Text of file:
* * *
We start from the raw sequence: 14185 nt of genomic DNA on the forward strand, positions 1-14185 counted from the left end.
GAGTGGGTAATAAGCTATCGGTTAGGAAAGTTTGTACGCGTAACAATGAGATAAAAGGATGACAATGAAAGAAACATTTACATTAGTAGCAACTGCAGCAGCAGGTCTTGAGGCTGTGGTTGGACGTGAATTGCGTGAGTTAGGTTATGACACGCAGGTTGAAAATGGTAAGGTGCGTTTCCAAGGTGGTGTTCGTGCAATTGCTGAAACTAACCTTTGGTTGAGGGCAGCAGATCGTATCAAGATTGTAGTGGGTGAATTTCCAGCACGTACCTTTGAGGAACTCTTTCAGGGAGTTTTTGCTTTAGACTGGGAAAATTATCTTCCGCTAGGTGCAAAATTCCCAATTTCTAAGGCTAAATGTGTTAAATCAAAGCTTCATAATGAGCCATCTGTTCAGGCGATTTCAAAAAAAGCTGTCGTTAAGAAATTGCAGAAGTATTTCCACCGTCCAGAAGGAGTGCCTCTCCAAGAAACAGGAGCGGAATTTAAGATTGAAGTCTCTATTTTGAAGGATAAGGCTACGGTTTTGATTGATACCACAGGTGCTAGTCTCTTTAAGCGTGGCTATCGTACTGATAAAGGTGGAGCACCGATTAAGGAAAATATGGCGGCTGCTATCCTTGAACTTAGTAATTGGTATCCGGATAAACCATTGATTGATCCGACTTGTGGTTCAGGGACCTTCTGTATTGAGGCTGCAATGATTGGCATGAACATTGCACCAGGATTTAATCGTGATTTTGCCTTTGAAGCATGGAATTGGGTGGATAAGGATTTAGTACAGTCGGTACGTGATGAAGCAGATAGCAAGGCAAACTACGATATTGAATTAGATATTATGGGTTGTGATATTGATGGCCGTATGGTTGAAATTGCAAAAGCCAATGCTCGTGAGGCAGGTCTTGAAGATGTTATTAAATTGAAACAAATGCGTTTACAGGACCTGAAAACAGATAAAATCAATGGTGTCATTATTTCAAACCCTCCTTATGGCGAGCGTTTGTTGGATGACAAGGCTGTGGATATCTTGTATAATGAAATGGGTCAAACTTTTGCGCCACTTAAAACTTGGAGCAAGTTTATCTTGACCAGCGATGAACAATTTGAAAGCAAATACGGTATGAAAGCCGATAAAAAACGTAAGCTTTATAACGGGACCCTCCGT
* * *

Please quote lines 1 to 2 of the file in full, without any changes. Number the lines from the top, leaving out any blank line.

We start from the raw sequence: 14185 nt of genomic DNA on the forward strand, positions 1-14185 counted from the left end.
GAGTGGGTAATAAGCTATCGGTTAGGAAAGTTTGTACGCGTAACAATGAGATAAAAGGATGACAATGAAAGAAACATTTACATTAGTAGCAACTGCAGCAGCAGGTCTTGAGGCTGTGGTTGGACGTGAATTGCGTGAGTTAGGTTATGACACGCAGGTTGAAAATGGTAAGGTGCGTTTCCAAGGTGGTGTTCGTGCAATTGCTGAAACTAACCTTTGGTTGAGGGCAGCAGATCGTATCAAGATTGTAGTGGGTGAATTTCCAGCACGTACCTTTGAGGAACTCTTTCAGGGAGTTTTTGCTTTAGACTGGGAAAATTATCTTCCGCTAGGTGCAAAATTCCCAATTTCTAAGGCTAAATGTGTTAAATCAAAGCTTCATAATGAGCCATCTGTTCAGGCGATTTCAAAAAAAGCTGTCGTTAAGAAATTGCAGAAGTATTTCCACCGTCCAGAAGGAGTGCCTCTCCAAGAAACAGGAGCGGAATTTAAGATTGAAGTCTCTATTTTGAAGGATAAGGCTACGGTTTTGATTGATACCACAGGTGCTAGTCTCTTTAAGCGTGGCTATCGTACTGATAAAGGTGGAGCACCGATTAAGGAAAATATGGCGGCTGCTATCCTTGAACTTAGTAATTGGTATCCGGATAAACCATTGATTGATCCGACTTGTGGTTCAGGGACCTTCTGTATTGAGGCTGCAATGATTGGCATGAACATTGCACCAGGATTTAATCGTGATTTTGCCTTTGAAGCATGGAATTGGGTGGATAAGGATTTAGTACAGTCGGTACGTGATGAAGCAGATAGCAAGGCAAACTACGATATTGAATTAGATATTATGGGTTGTGATATTGATGGCCGTATGGTTGAAATTGCAAAAGCCAATGCTCGTGAGGCAGGTCTTGAAGATGTTATTAAATTGAAACAAATGCGTTTACAGGACCTGAAAACAGATAAAATCAATGGTGTCATTATTTCAAACCCTCCTTATGGCGAGCGTTTGTTGGATGACAAGGCTGTGGATATCTTGTATAATGAAATGGGTCAAACTTTTGCGCCACTTAAAACTTGGAGCAAGTTTATCTTGACCAGCGATGAACAATTTGAAAGCAAATACGGTATGAAAGCCGATAAAAAACGTAAGCTTTATAACGGGACCCTCCGT